This is a guest post by Steve Broadhurst, Technical Services Manager at Jablite, looking at alternative ways of testing and certifying new building products.
At EcoBuild this year, Richard Lee, managing director at Jablite, was on a panel to discuss ‘Maximising Building Performance – could manufacturers do more?’
On the panel with Richard was Peter Caplehorne, accomplished architect and Technical Director of Scott Brownrigg.
Peter had some interesting things to say about the kinds of technical information he seeks from manufacturers and I hope he won’t mind me quoting him in this article. He said: “I want technical information from manufacturers verified, preferably by three independent sources of information.”
Clearly this has come about because of bad experiences which have eroded Peter’s trust in the reliability of manufacturer’s information. Although he was good enough to exclude Jablite from this accusation – it was obvious to everyone at this event that Peter Caplehorne is frustrated by the lack of clarity around technical information supplied about construction products.
Peter asked for information to be ‘accurate, up-to-date, concise’ and he emphasised that independent testing supports the designers and specifiers to make good choices and specify products that will work with the rest of the project.
As for the technical support offered by manufacturers, I was personally very pleased to hear Peter describe this as the ‘lifeblood’ of the process, especially when it comes to understanding how products are applied on site.
Peter expressed doubts about the Agrément certificates being an adequate test and he emphasised the need to test for the performance of products in use. For building product manufacturers, this raises a number of interesting questions.
If we spend three years and around £60,000 on BBA certification for a new product we are introducing to the market – is that money well spent?
How do specifiers view BBA certification? If we chose instead to spend that budget on putting our product onto real life projects, working with specifiers and contractors and independent monitoring agencies – would we get more useful information and more relevant test results for specifiers?
There would clearly be a huge risk in taking a step like this in isolation. A BBA certificate is the accepted currency by which a new product is tested and launched into the UK construction sector – but does it need to be?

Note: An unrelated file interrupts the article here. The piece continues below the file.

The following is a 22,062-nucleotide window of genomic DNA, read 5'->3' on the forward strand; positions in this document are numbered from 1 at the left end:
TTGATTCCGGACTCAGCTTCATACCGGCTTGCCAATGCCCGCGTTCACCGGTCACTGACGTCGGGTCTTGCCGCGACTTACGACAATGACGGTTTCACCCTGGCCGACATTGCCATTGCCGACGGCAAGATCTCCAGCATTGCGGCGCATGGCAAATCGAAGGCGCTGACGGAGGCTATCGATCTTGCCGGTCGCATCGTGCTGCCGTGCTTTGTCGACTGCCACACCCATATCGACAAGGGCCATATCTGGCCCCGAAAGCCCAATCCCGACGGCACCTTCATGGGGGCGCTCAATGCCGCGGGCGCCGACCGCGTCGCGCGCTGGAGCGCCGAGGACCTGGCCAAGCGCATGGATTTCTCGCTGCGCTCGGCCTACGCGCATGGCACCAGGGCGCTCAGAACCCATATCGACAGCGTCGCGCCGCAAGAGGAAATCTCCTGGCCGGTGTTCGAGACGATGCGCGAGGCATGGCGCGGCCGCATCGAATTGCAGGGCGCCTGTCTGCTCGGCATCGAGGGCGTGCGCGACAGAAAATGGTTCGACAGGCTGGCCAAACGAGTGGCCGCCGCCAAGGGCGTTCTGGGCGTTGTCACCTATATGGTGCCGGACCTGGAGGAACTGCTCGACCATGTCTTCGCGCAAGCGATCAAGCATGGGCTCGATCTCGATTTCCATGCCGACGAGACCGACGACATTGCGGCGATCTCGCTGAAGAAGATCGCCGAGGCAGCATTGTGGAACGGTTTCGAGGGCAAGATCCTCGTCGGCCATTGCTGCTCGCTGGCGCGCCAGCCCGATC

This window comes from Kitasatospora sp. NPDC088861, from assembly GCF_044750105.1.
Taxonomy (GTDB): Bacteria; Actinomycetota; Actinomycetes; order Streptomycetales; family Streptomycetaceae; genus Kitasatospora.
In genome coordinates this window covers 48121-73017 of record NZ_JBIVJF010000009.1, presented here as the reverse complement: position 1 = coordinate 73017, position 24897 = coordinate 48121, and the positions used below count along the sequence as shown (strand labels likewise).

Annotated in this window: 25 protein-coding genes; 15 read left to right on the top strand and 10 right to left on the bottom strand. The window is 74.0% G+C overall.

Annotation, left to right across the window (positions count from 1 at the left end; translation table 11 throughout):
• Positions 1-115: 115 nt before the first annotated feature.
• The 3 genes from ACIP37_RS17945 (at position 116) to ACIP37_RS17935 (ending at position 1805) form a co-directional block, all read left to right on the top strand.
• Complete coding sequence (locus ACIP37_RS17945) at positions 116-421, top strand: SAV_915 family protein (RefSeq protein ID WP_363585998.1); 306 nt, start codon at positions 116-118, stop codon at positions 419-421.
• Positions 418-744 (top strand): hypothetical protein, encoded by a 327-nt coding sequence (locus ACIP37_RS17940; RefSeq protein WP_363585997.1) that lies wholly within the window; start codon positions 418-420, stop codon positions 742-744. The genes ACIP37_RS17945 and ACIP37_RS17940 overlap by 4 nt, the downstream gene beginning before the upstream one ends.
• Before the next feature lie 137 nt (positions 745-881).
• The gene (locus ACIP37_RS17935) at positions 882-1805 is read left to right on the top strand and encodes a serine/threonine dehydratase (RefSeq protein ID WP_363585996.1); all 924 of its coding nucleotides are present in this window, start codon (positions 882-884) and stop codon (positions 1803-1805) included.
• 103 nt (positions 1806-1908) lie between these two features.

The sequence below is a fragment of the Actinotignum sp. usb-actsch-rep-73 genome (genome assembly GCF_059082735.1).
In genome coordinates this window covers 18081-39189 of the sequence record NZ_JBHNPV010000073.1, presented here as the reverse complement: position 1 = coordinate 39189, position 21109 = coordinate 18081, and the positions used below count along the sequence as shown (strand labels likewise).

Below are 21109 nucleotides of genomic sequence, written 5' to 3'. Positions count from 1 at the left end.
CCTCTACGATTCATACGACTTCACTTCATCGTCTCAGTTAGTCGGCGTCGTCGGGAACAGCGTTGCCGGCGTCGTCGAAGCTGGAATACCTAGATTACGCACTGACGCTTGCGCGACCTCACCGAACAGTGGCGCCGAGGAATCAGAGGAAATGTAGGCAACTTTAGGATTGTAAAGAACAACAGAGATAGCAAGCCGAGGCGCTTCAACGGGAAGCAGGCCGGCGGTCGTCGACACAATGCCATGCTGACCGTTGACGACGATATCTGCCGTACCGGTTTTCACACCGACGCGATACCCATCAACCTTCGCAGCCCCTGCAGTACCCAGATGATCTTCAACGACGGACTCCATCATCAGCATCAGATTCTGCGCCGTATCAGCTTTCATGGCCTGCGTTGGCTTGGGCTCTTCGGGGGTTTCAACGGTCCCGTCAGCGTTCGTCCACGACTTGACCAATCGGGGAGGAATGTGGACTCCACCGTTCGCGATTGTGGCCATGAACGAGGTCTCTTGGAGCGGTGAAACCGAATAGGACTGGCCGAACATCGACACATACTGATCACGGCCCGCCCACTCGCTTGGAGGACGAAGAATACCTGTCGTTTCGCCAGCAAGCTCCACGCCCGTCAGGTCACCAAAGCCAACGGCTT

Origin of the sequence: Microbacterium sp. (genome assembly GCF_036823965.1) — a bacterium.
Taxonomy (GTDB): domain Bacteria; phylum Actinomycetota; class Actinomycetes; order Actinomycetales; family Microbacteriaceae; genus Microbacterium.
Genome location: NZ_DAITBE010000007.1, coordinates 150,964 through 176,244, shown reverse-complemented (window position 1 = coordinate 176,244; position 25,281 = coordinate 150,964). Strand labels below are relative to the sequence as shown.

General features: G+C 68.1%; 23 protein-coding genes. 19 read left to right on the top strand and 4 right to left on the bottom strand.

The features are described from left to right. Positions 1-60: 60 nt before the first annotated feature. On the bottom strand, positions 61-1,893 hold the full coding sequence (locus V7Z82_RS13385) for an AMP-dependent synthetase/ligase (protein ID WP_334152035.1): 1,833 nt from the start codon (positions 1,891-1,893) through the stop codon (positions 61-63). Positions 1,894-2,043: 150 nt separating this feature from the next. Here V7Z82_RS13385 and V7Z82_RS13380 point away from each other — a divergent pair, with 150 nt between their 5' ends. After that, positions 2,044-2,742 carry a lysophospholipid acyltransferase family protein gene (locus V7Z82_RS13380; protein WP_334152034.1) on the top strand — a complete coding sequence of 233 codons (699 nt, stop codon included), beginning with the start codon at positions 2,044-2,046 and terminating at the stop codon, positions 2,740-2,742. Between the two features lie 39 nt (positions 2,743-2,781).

British Standards, European Standards and European Technical Approvals for example set test criteria for products in certain applications. Independent test houses, including the BBA, assist manufacturers to achieve these laboratory tests.
These tests don’t always replicate real installation of products as you would expect to see on construction sites. Don’t get me wrong, there has to be adequate testing and a benchmark for all market entries – but shouldn’t they better reflect actual installations in the UK construction industry?
As a product developer, I’m continuously frustrated at the time it takes to fully lab test products independently before entering a market. Independent test houses usually specialise in certain fields, and the capacity available is so limited, that some tests can take months to undertake – that is, once you have located the appropriate lab with the expertise you need.
During the development of our inverted roof insulation portfolio, we faced exactly these challenges – it was a struggle finding a suitable laboratory and then we had to wait for time availability to test the products to meet the criteria laid out in ETAG 031 – all of which delayed the launch. Is there a better way?
Instead, as an example, how much more interesting would it be to have the opportunity to put insulation on a trial roof, to have independent monitoring, thermal imaging, visits from specifiers, reports from the building users? And to even cut out samples to test every month for a year?
If this is of interest to contractors, architects, engineers and specifiers in general – we at Jablite would love to work with you to set up projects on this basis.
What do you think? Would you be prepared to provide projects for us to work with you on pilots like this? Would you – a specifier – be prepared to take this kind of a risk?
The bottom line is that manufacturers can not take this step alone. We need to work with our peers in architecture practices and contractors to pull together plans for a new testing regime that gives you – our customers – the technical information you need.
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Steve Broadhurst is the Technical Services Manager at Jablite. You can find technical information for Jablite’s products here or follow them on Twitter.